To Sing Death as Life

by Brett Anningson © 2002

Incandescent bubbles of air crawled eerily over the inky flesh of the creature that swam before her. Breaking free with startling regularity they ascended out of the darkness towards the glow above. It was hard not to get caught up in their journey, to allow the eyes, the mind, the soul to break stride and float ever upward, ever on, into death.

But Nchi had a purpose, a vision which kept her driven in the wake of Ktal. She was singing harmony to his call, swimming in and out of the wave notes as easily as the currents slid past her gray skein. It was effortless. Ktal sung of glory, of grace, of hope for the future and it was to this siren call she was drawn.

It had been months since she had been this close to the surface. They had swum upwards through three barriers to arrive here. Here, where the water glowed its unfriendly presence and the heat pressed against gill, warning of danger and doom.

How could the song continue in such harmonious delight when all around them danger echoed sharp and reverberated tonelessly? Nchi didnıt understand, but she was young, and the ways of her elders had always seemed strange; even if these days brought actions stranger still.

The world was dying. She had fought long and hard against those who sang its death nell, refusing to accept the clamorous wailing of the mournful pod. Itıs heaviness pressed on all sides as surely as the heat, raging now, continued to descend and threaten the safety that was this world.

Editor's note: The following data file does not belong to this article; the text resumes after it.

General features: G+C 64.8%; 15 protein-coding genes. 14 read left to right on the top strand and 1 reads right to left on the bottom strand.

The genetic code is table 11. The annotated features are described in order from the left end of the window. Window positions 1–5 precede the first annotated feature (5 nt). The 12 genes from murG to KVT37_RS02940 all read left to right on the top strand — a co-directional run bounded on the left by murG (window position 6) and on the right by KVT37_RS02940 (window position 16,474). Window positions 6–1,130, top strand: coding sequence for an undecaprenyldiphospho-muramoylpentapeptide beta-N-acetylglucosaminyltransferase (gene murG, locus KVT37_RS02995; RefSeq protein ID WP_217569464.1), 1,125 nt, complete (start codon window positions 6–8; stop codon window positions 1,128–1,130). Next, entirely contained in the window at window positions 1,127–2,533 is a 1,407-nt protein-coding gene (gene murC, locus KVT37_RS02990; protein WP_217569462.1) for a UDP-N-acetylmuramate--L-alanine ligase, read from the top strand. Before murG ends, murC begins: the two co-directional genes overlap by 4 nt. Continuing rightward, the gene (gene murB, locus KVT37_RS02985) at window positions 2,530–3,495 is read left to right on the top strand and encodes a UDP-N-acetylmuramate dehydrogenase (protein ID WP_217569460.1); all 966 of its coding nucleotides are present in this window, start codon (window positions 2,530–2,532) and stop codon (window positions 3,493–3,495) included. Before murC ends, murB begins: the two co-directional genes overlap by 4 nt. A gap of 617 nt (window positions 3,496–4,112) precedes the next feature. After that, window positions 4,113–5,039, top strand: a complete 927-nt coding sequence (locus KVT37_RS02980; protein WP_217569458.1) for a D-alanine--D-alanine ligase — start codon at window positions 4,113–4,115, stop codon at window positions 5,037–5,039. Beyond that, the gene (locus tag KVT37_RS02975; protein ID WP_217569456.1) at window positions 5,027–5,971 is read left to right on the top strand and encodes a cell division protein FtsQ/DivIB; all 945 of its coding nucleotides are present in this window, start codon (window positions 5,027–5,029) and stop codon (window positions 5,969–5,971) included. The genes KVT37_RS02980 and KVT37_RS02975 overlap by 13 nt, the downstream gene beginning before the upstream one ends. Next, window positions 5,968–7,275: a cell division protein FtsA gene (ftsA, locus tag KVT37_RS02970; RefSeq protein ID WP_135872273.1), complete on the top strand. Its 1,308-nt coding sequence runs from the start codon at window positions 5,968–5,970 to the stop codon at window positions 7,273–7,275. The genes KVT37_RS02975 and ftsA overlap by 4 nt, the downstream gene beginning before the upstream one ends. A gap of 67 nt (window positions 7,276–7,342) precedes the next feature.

She was daydreaming, she knew, for Ktal had paused to check on her safety, if not her presence. It was the only time that he had acknowledged her faithful vocalization in two days and it drew her instantly back to the here and now. The sea bottom, and its beautiful coolness, the mirky stillness of their home was forever changing and Ktal alone sang of hope. She knew not why, but she followed and gave voice to her own secret wishes of salvation.

Silver fish darted past her peripheral vision. They moved with grace and coordination, screaming out their humanity, even though they could not sing. Oraka, the mean old grump had always taught that a creature without voice is a creature without purpose, a source of food only. In this too she had rebelled, searching out and embracing other forms of intelligence. She wished to harmonize this with others amongst her pod, but alas it was too late. The world was ending.

Or was it? Taking up the song once more she sang in the freedom of the here and now. Rising heat creating turbulent cascading underwater streams in which to frolic as they swam. But where was she being led? Would she find her way back? Would the journey ever end?

Although time meant nothing, it had been forever that they coursed this route now. And over the weeks, months years? the song had changed. The singing so constant that she failed to even realize the change. So long had the notes cascaded through the sparkling waves between them that her vocal tones had become natural, rhythmic, lost as she was in thought while swimming ever on. But this was different. Hope still sounded forth, but something else, something she could not quite identify was skirting the edges of the song, looking for a bar, a phrase on which to land.